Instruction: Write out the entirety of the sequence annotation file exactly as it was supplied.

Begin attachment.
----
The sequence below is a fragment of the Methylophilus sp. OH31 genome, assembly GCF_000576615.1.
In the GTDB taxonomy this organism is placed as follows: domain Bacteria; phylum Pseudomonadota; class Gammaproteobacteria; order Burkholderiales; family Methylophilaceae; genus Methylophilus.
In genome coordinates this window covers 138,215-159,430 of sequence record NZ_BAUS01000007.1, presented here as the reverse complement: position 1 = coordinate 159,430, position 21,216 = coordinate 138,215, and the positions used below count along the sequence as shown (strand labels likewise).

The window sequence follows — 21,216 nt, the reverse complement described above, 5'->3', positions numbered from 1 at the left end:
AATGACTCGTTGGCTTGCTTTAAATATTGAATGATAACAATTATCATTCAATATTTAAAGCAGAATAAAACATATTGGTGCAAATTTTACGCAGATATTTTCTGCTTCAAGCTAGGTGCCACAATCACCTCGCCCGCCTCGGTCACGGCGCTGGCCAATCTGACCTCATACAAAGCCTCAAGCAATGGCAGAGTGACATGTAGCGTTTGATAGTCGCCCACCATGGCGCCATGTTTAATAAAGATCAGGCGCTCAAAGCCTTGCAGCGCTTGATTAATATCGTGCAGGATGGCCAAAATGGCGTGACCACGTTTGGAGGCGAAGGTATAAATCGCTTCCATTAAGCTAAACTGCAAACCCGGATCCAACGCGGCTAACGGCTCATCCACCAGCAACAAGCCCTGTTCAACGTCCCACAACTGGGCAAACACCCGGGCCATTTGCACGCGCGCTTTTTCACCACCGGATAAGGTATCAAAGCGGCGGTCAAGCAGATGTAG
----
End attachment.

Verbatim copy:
The sequence below is a fragment of the Methylophilus sp. OH31 genome, assembly GCF_000576615.1.
In the GTDB taxonomy this organism is placed as follows: domain Bacteria; phylum Pseudomonadota; class Gammaproteobacteria; order Burkholderiales; family Methylophilaceae; genus Methylophilus.
In genome coordinates this window covers 138,215-159,430 of sequence record NZ_BAUS01000007.1, presented here as the reverse complement: position 1 = coordinate 159,430, position 21,216 = coordinate 138,215, and the positions used below count along the sequence as shown (strand labels likewise).

The window sequence follows — 21,216 nt, the reverse complement described above, 5'->3', positions numbered from 1 at the left end:
AATGACTCGTTGGCTTGCTTTAAATATTGAATGATAACAATTATCATTCAATATTTAAAGCAGAATAAAACATATTGGTGCAAATTTTACGCAGATATTTTCTGCTTCAAGCTAGGTGCCACAATCACCTCGCCCGCCTCGGTCACGGCGCTGGCCAATCTGACCTCATACAAAGCCTCAAGCAATGGCAGAGTGACATGTAGCGTTTGATAGTCGCCCACCATGGCGCCATGTTTAATAAAGATCAGGCGCTCAAAGCCTTGCAGCGCTTGATTAATATCGTGCAGGATGGCCAAAATGGCGTGACCACGTTTGGAGGCGAAGGTATAAATCGCTTCCATTAAGCTAAACTGCAAACCCGGATCCAACGCGGCTAACGGCTCATCCACCAGCAACAAGCCCTGTTCAACGTCCCACAACTGGGCAAACACCCGGGCCATTTGCACGCGCGCTTTTTCACCACCGGATAAGGTATCAAAGCGGCGGTCAAGCAGATGTAG